Fort Bragg has a racist history


Fort Bragg, was established in California by the Federal Government for the resettlement of California Indians. It was established in the spring of 1856, in the vicinity of modern Noyo. Its area was 25,000 acres (100 km2) and its boundary extended north from what is now Simpson Lane at 39°24′43″N 123°48′30″W to Abalobadiah Creek and east from the Pacific Ocean to a north–south line passing through the summit of Bald Hill.

Yuki, (Ukiah or Yokiah), Wappo, Pomo, Salan Pomo, Southern Pomo(Kianamaras or Gallinomero), Whilkut (Redwood) and others lived on this reservation. In 1864, following the end of the Bald Hills War, the Indians who resided on the reservation were moved to the Round Valley Indian Reservation.

White Slavers

Act for the Government and Protection of Indians (1850) – Passed by the legislature of California on April 22, 1850, this law allowed settlers to continue the Californian practice of capturing and using Native people as forced workers. It also provided the basis for the enslavement and trafficking in Native American Native labor, particularly that of young women and children, which was carried on as a legal business enterprise. Raids on villages were made to supply the demand, the young women and children were carried off to be sold, the men and remaining people often being killed. This practice did much to destroy Native tribes during the California Gold Rush. More…

There are eye witness reports about the slave trade in Indian children, marched down from the Mendocino Indian Reservation in units of 8, two children roped at the neck, side by side in rows of four, sold to ranchers and farmers for labor in the fields.

The Mendocino Indian Reservation was discontinued in March 1866 and the land opened for settlement three years later at the price of $1.25 an acre. This basic act of land dispossession and a forced march to another peoples land constitutes “genocidal acts to an indigenous population”

Many indigenous people walked back to the coast to try to live in their homeland again, assimilating into the culture of holding jobs and running businesses. They had to survive. Yet, I’ve seen pictures of Noyo Beach covered with redwood bark lean-tos, indigenous peoples living on the beach, eating from the rivers and ocean and living on the little land left to them. Today there are several bluffs west of the Coastal Trail that can only be visited as a tribe member or with permission of The Pomo. Thanks to the sensitivity of the City of Fort Bragg. by consulting with The Sherwood Valley Band of Pomo Indians and protecting their access to the Ocean.

Keeping the name Fort Bragg when the city was incorporated left this city as much a symbol of oppression and dominance as the prison camps at Auschwitz or any statue of a confederate general.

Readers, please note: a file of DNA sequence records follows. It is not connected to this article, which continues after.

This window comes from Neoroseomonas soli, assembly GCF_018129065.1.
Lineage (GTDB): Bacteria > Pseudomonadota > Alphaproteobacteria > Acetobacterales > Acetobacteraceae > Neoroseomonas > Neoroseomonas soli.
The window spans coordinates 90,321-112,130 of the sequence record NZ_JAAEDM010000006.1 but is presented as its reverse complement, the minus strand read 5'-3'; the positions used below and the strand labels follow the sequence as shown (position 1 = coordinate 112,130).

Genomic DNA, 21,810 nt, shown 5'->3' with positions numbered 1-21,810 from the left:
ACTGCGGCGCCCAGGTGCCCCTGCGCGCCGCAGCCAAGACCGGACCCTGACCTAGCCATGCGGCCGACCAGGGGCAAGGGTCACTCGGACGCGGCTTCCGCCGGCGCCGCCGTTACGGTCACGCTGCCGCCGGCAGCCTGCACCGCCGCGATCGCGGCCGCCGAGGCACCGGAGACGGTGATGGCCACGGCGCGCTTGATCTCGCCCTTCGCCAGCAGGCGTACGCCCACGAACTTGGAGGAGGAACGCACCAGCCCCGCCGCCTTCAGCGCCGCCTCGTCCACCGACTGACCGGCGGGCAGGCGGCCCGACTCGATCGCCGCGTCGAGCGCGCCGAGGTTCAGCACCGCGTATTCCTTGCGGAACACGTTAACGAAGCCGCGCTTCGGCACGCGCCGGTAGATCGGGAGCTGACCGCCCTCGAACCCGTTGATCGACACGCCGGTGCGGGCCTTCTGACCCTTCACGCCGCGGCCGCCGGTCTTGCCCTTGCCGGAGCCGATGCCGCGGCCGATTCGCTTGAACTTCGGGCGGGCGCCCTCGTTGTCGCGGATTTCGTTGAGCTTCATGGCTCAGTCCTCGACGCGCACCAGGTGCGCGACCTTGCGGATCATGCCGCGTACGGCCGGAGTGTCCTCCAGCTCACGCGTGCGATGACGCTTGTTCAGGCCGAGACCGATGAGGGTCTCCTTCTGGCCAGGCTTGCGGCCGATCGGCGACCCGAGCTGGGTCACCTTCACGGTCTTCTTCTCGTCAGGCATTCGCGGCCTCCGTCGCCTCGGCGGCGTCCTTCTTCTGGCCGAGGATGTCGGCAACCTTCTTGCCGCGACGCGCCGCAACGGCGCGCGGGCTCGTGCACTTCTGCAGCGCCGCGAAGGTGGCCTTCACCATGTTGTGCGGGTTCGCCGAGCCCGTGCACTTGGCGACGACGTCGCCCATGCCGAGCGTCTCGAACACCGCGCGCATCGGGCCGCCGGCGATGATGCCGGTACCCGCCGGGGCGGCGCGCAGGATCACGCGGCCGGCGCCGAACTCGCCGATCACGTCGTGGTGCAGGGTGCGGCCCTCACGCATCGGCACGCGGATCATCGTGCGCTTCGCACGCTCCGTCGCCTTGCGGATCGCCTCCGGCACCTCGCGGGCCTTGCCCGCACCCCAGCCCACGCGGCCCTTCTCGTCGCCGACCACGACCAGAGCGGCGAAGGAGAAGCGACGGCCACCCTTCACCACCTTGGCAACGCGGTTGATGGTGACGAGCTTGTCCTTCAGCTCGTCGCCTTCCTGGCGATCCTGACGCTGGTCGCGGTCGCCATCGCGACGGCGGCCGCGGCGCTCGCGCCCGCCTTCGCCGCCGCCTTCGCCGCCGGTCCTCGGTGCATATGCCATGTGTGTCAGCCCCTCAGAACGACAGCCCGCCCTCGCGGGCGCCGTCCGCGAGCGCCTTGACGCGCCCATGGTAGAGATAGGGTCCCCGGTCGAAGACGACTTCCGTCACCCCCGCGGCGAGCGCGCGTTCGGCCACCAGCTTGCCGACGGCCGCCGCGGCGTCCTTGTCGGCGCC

It’s the Fort, not the Bragg that offends

I understand how so many of the local populace feel as if their history and integrity is under attack. Their very identity is threatened, having represented their sports teams throughout the years with extreme pride, worked an honorable career in the local timber industry and raised their families here. It’s as if the whole world are pointing their fingers of shame at us and our town, standing accused as racists 150 years after the horrible atrocities have taken place. They had no idea who Braxton Bragg was and how him owning slaves related to present day issues

What we have is a diverse, multicultural and tolerant city that thinks of itself as having a progressive ideology. How could that be me? If you were to read the interpretive signs along the southern Coastal Trail you will find some referring to the genocide. A brave act by the City to acknowledge these acts happened.

How can the community show sensitivity to the land uses that affect the indigenous peoples? Does “Hack and Squirt” practices affect them disproportionately? Are their voices heard?

Change is hard to do

  • Elk was known as Greenwood
  • Mendocino was Meiggsville, Mendocino, Big River, Mendocino City

I support a name change for Fort Bragg, soon to have the designation, “Blank, The City formerly called Fort Bragg!” I estimate it will take 30 years to get the new name into common usage and many locals will refuse to use it. Asking the indigenous peoples participation in this choice is a gracious act of humility by the City Council.

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